Right now we’re stuck in a 51-49 paradigm, electorally speaking. This suits conservatives just fine. They’ve only ever had one truly unifying, game-changing star in the modern era, and he was an actor – and when his magic disappeared, they resorted to the Atwater-Rove approach: divide and conquer. It’s a truism that conservatives win by dividing America, while progressives can only truly win by uniting it. We can muddle along, hoping to hold our blue states and swing Ohio, and we might win next time, but the math won’t change and in four or eight years the conservatives will be back, governing with undimmed arrogance, no matter how small their margin of victory – because for them, power is its own mandate.
There’s not a liberal America and a conservative America – there’s the United States of America. There’s not a black America and white America and Latino America and Asian America; there’s the United States of America. […] We worship an awesome God in the Blue States, and we don’t like federal agents poking around our libraries in the Red States. We coach Little League in the Blue States and have gay friends in the Red States. There are patriots who opposed the war in Iraq and patriots who supported it. We are one people, all of us pledging allegiance to the stars and stripes, all of us defending the United States of America.Less remarked upon, but even more important, was the paragraph which preceded this, where Obama defined the very idea of national unity around core progressive values:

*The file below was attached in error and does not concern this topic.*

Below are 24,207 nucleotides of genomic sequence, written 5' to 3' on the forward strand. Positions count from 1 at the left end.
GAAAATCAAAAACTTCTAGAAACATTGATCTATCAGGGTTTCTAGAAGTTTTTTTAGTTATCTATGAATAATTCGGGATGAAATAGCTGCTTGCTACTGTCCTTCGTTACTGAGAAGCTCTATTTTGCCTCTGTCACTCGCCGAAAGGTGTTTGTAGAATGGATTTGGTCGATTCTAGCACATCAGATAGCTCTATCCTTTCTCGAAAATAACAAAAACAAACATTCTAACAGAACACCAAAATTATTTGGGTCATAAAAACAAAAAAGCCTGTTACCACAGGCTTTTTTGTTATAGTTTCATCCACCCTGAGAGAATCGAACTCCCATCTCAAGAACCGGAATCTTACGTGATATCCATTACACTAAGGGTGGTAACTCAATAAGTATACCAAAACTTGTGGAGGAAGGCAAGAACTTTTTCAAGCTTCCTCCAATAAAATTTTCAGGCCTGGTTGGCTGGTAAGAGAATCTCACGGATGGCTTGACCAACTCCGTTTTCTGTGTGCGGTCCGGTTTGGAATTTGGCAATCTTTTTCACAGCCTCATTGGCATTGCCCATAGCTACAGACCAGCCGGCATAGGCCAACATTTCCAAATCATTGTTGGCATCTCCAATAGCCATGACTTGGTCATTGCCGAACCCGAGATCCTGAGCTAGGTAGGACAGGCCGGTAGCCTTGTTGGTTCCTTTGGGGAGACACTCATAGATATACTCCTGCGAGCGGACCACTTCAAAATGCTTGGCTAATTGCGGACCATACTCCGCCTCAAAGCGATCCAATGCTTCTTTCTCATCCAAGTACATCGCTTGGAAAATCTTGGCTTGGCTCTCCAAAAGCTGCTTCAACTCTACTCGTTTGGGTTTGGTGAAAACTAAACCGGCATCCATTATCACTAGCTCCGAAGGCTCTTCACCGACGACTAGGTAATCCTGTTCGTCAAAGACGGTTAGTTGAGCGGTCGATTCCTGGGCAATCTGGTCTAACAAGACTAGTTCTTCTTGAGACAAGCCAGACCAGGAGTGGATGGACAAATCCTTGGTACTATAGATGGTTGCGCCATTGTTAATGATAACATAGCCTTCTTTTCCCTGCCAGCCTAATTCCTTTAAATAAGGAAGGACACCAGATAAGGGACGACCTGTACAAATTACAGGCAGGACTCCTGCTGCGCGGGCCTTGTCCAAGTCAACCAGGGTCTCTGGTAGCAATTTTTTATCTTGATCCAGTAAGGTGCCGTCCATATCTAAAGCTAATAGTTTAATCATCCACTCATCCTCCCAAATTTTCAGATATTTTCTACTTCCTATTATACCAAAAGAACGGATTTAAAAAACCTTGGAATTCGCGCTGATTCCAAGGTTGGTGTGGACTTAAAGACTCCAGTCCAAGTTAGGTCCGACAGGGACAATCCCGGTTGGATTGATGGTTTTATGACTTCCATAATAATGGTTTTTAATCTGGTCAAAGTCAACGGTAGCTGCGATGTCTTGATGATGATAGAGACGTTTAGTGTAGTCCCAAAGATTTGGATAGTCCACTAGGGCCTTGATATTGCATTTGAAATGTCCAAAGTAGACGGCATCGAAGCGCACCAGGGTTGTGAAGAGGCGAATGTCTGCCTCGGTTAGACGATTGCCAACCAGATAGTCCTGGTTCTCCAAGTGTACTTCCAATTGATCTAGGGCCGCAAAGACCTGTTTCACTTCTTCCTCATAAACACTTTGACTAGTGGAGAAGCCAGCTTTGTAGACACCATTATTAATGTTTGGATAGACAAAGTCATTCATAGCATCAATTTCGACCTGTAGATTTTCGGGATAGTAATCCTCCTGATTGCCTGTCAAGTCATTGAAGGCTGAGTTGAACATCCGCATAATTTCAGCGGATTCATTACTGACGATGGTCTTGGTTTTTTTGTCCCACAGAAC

A belief that we are connected as one people. If there’s a child on the south side of Chicago who can’t read, that matters to me, even if it’s not my child. If there’s a senior citizen somewhere who can’t pay for her prescription and has to choose between medicine and the rent, that makes my life poorer, even if it’s not my grandmother. If there’s an Arab American family being rounded up, with out benefit of an attorney or due process, that threatens my civil liberties. It’s that fundamental belief – I am my brother’s keeper, I am my sister’s keeper – that makes this country work. It’s what allows us to pursue our individual dreams, yet still come together as a single American family. “E pluribus unum.” Out of many, one.In Obama’s formulation, national unity itself is a progressive value – and the progressive value of mutual responsibility is at the very core of the American national idea (and at the core of majoritarian religious belief). This mutual responsibility, meanwhile, is what makes possible the flourishing of the individual which is also central to the American project. As he said in his commencement address at Knox College: “We’re all in it together and everybody’s got a shot at opportunity.” This is America defined as a progressive project.